“Here’s a little song I wrote
You might want to sing it note for note
Don’t worry, be happy
In every life we have some trouble
But when you worry you make it double
Don’t worry, be happy
Don’t worry, be happy now”
The Wall Street Journal recently described a view held by some economists that rising U.S. federal debt is little cause for worry. Indeed there is a school of thought “Modern Monetary Theory,” or MMT, that subscribes to this notion.
Should investors be worried, or instead take Mr. McFerrin and the MMT crowd to heart?
To the extent federal debt rises relative to the economy’s ability to service it, there is cause for concern. Since the beginning of the last recession, federal debt has risen from 70 percent of GDP to over 100 percent. Our parent, AIER, recently addressed the matter:
“If the confidence of investors in the ability of the government to repay debt without inflation wanes, interest rates can move quickly, leading to feedback that further degrades the ability of the government to pay its debts. This is the process that makes debt crises arise like an earthquake as opposed to a rising tide.
Crisis is not unthinkable. The size of the U.S. debt in terms of national GDP ranks 16th worldwide. Of those countries that rank ahead of the United States, few represent vibrant economies. (Japan is a notable exception.) The United States is the world’s largest economy, so it is difficult to imagine that the U.S. economy can simply grow out of the problem. As the problem looms, investors will surely have this in mind. Politicians must face these difficulties now if they are to defuse a financial crisis worse than the last.”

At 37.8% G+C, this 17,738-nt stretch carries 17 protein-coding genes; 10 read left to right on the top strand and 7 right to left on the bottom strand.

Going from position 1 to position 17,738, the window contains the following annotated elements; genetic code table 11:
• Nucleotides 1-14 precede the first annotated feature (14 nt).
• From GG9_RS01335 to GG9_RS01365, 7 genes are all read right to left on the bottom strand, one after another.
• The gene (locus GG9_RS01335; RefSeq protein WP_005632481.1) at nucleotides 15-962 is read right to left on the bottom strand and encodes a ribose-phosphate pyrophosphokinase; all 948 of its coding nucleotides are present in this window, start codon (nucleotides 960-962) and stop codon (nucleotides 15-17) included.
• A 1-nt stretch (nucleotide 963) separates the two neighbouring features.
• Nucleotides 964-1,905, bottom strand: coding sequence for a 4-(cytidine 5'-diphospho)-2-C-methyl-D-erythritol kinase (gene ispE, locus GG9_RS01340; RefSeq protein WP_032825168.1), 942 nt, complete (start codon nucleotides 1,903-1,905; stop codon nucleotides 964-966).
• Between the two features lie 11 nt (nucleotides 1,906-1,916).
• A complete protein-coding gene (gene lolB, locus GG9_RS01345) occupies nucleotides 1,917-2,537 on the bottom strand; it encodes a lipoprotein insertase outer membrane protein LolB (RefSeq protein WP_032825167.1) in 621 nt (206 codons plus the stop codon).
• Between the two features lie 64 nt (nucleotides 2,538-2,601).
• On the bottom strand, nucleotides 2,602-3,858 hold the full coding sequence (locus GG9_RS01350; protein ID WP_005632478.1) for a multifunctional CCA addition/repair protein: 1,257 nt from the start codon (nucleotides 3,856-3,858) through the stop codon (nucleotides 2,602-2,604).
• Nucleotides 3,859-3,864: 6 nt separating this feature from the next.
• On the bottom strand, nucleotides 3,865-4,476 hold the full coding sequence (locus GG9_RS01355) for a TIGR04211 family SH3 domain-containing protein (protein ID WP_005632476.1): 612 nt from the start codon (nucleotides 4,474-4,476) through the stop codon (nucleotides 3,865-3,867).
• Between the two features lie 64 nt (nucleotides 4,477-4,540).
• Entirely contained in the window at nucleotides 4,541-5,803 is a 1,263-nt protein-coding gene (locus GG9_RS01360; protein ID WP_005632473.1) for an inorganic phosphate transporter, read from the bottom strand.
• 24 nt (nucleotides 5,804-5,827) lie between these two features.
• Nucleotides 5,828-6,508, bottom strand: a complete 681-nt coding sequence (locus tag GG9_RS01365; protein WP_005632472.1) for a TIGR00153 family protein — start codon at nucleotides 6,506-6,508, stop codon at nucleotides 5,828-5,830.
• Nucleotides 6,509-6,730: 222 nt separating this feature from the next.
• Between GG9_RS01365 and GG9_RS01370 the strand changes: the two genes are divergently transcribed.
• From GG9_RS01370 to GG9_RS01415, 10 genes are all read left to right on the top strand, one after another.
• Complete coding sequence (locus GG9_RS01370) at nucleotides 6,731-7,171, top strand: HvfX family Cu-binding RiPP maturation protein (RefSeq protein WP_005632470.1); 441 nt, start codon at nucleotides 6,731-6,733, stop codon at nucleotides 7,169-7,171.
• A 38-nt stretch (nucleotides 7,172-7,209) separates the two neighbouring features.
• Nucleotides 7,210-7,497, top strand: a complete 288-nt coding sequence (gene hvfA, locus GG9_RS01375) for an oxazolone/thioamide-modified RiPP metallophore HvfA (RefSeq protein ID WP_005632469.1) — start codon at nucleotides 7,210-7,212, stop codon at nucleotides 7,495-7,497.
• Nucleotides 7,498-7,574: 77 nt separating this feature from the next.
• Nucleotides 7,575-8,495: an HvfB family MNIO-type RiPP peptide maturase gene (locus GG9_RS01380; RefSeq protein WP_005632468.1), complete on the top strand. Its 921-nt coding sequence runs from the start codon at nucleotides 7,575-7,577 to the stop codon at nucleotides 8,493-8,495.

Investors surely do have this in mind. There is no reason to think markets do not reflect federal debt or spending concerns, or that the probability of a sudden debt crisis is not reflected in current valuations. But markets are also aware of good news. Investors for example are not blind to emerging technologies such as 5G, 3D printing, and blockchain, or to advances in artificial intelligence, energy research and health sciences. All of these have potential to expand productivity at an unprecedented rate. The fact is, information, good and bad, is readily available and these are among the most widely discussed topics in the news. Indeed we suspect global stock market indexes would be well above their current levels in a world identical to ours except that federal debt was, say, only 50 percent of GDP.
So, should investors worry? It is important to understand that rising federal spending and debt pose a threat to prosperity. But this is no reason to doubt the efficacy of free markets, including the notion that capital markets provide the best estimate of value in light of available information. It would be folly to abandon one’s investment strategy by second-guessing this wisdom.
Also in This Issue:
Knowing When to Buy . . . and Sell
How to Start A High-Yield Dow Portfolio
Freezing Your Credit File
The High-Yield Dow Investment Strategy
Recent Market Statistics
The Dow-Jones Industrials Ranked by Yield
Recommended Investment Vehicles
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